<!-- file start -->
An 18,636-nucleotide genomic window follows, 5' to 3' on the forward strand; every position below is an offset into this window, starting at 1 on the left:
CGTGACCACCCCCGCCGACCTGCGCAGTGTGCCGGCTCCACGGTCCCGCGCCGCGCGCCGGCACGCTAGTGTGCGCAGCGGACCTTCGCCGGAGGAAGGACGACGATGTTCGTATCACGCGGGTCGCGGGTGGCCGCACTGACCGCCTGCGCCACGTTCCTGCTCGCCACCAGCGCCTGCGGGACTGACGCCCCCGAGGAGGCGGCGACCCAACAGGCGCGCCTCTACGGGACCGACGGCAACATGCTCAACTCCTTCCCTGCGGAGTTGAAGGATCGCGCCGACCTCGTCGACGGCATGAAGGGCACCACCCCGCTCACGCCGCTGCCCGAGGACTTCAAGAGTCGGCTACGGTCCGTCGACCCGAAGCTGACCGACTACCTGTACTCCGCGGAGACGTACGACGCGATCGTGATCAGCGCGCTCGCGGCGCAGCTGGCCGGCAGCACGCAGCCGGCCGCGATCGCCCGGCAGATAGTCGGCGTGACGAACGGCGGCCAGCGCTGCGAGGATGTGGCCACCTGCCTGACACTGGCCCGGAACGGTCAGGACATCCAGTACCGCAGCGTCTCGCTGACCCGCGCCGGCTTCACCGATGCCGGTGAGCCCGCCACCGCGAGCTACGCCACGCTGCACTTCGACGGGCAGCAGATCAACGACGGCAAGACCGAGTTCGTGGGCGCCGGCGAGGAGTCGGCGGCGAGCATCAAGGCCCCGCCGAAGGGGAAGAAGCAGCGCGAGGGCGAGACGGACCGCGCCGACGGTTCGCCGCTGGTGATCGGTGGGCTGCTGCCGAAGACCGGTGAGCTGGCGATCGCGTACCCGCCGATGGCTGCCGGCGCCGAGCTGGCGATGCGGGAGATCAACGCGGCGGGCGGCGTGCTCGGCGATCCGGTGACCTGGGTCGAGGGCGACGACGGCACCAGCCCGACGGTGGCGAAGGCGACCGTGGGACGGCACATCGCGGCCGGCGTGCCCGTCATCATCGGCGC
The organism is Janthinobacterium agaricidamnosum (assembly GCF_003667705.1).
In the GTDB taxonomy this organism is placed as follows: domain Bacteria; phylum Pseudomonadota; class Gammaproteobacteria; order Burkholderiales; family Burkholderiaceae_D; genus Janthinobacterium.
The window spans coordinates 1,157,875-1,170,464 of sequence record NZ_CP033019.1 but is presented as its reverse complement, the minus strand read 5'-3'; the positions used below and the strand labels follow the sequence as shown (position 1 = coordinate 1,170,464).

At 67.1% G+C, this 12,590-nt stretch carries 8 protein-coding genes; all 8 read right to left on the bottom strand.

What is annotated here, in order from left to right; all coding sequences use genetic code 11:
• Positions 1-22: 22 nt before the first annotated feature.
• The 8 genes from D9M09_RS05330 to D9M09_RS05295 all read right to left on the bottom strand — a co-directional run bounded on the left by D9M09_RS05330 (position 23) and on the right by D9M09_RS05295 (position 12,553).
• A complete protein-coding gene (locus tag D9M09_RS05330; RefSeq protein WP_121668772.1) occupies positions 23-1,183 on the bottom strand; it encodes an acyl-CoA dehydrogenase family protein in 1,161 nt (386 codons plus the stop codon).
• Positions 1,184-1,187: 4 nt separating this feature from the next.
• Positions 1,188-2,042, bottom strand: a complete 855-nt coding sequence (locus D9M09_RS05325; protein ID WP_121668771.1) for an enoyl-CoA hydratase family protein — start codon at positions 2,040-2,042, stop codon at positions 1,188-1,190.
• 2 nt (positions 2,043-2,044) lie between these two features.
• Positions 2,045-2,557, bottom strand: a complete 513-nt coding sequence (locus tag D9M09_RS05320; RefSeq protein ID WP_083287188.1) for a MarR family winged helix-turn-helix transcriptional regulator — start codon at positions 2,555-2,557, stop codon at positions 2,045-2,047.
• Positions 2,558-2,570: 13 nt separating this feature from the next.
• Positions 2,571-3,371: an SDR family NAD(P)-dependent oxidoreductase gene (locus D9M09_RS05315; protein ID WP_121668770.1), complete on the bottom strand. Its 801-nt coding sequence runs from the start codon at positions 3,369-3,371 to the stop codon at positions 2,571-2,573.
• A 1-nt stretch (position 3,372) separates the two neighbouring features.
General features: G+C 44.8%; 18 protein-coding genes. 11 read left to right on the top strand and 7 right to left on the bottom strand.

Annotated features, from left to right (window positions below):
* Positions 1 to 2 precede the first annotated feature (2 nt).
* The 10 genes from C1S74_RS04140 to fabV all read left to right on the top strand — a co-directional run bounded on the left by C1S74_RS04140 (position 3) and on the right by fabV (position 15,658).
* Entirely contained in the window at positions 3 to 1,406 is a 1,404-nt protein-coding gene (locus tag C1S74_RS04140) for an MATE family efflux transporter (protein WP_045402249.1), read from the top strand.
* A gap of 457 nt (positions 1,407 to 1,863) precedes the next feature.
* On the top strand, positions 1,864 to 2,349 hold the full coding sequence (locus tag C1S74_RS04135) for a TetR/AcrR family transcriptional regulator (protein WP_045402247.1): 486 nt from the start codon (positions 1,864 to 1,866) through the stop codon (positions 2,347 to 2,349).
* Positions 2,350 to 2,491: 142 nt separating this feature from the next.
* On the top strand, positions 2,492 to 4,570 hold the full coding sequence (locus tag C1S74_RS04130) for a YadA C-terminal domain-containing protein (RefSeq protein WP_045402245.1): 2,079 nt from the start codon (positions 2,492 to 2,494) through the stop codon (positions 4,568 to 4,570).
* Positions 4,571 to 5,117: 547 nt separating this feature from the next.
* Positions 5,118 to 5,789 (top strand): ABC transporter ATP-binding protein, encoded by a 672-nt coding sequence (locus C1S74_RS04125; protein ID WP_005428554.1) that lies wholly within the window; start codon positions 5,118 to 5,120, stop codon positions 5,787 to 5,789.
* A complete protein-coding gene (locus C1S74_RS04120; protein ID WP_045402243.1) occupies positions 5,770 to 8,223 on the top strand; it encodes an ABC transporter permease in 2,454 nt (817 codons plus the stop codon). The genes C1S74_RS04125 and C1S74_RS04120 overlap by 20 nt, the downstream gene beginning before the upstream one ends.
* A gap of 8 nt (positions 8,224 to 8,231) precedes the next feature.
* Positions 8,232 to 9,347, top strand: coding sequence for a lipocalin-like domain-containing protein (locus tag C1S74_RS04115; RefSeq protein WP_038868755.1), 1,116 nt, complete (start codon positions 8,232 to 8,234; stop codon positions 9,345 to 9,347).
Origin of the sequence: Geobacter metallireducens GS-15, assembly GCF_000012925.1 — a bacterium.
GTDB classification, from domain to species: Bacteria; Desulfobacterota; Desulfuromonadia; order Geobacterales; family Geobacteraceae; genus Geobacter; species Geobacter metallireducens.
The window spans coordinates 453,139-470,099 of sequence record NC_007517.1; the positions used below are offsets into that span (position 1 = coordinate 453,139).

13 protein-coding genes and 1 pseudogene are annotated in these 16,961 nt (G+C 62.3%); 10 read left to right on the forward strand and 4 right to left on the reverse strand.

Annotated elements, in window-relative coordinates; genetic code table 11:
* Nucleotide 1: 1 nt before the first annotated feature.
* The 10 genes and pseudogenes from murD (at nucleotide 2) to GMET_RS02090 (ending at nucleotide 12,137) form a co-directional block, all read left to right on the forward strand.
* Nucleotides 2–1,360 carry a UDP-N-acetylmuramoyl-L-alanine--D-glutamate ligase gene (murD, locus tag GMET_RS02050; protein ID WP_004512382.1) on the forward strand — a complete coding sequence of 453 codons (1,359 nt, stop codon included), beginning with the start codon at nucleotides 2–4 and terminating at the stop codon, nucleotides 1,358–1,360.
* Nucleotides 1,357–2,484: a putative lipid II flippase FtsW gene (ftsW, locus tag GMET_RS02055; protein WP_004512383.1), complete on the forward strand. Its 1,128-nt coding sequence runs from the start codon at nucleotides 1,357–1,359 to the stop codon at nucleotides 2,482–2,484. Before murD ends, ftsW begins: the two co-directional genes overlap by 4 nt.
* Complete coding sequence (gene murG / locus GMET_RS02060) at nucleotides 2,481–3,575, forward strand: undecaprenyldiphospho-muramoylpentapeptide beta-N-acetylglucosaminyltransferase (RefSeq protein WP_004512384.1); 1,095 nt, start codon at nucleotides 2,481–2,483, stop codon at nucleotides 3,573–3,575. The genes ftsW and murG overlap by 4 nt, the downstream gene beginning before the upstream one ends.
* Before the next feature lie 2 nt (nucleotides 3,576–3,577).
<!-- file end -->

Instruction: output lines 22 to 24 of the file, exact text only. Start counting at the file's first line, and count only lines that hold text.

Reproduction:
* Entirely contained in the window at positions 3 to 1,406 is a 1,404-nt protein-coding gene (locus tag C1S74_RS04140) for an MATE family efflux transporter (protein WP_045402249.1), read from the top strand.
* A gap of 457 nt (positions 1,407 to 1,863) precedes the next feature.
* On the top strand, positions 1,864 to 2,349 hold the full coding sequence (locus tag C1S74_RS04135) for a TetR/AcrR family transcriptional regulator (protein WP_045402247.1): 486 nt from the start codon (positions 1,864 to 1,866) through the stop codon (positions 2,347 to 2,349).